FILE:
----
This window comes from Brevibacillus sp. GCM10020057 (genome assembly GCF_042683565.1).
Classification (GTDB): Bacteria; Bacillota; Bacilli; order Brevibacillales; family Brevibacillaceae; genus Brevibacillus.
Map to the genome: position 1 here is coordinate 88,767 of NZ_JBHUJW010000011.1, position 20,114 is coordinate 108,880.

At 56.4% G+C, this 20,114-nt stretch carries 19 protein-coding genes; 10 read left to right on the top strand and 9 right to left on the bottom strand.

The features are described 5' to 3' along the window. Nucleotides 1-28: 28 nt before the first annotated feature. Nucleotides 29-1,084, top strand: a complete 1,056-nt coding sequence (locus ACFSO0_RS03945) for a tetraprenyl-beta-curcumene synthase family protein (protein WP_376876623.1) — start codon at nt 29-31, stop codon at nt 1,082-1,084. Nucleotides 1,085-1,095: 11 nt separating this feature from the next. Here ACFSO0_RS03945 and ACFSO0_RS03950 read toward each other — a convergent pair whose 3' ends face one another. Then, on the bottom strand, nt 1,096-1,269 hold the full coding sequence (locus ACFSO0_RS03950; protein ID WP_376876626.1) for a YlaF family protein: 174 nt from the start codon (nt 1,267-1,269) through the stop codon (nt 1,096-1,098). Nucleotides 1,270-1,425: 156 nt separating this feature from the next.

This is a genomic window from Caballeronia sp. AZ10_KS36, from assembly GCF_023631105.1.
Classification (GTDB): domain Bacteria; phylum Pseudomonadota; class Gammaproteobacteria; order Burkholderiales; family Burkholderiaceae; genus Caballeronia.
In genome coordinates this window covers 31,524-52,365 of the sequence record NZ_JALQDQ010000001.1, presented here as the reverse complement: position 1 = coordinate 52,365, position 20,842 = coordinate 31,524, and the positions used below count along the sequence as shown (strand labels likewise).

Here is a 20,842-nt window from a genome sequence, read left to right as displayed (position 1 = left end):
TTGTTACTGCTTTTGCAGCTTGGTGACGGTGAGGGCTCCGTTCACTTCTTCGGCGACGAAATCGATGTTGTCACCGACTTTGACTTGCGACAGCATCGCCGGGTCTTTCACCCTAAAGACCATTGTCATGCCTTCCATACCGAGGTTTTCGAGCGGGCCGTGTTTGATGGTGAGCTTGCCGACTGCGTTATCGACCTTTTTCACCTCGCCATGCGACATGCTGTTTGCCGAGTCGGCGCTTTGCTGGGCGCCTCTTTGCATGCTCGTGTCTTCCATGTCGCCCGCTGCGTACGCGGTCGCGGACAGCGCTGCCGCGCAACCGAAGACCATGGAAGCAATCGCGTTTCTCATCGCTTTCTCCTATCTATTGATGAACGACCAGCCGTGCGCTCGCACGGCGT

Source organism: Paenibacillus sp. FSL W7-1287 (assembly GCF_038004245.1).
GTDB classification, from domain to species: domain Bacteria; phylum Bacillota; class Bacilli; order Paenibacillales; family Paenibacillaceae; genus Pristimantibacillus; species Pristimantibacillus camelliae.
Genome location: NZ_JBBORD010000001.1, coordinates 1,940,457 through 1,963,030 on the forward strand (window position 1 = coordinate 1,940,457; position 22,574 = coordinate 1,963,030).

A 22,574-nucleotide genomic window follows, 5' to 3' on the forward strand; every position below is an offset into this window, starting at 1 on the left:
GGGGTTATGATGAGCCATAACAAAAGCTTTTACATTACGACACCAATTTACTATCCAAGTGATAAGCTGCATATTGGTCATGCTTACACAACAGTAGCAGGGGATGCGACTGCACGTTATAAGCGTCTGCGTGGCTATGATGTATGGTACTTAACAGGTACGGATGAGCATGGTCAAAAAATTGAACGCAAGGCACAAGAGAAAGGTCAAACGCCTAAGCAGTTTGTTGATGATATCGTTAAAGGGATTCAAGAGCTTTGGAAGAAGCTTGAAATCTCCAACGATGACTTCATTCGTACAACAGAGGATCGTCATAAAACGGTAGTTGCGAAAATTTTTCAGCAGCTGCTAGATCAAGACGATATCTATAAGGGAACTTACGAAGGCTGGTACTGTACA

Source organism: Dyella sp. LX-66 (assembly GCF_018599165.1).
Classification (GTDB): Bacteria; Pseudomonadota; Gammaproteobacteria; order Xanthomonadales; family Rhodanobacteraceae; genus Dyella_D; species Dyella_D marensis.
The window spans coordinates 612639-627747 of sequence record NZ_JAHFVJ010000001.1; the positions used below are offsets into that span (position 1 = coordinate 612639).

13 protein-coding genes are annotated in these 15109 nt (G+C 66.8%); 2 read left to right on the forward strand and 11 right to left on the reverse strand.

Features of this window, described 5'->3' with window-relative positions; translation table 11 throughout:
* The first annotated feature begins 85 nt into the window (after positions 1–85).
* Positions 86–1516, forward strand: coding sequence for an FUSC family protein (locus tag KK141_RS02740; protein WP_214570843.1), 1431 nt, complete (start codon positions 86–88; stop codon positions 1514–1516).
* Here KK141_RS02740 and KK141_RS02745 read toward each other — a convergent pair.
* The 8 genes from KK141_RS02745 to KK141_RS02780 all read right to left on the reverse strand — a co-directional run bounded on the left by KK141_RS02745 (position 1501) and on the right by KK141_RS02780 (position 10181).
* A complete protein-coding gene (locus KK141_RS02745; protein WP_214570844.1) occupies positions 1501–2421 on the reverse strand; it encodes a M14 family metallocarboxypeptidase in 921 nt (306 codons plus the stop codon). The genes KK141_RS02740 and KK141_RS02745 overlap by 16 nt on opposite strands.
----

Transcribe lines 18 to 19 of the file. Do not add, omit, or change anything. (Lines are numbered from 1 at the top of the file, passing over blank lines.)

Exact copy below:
The window spans coordinates 612639-627747 of sequence record NZ_JAHFVJ010000001.1; the positions used below are offsets into that span (position 1 = coordinate 612639).

13 protein-coding genes are annotated in these 15109 nt (G+C 66.8%); 2 read left to right on the forward strand and 11 right to left on the reverse strand.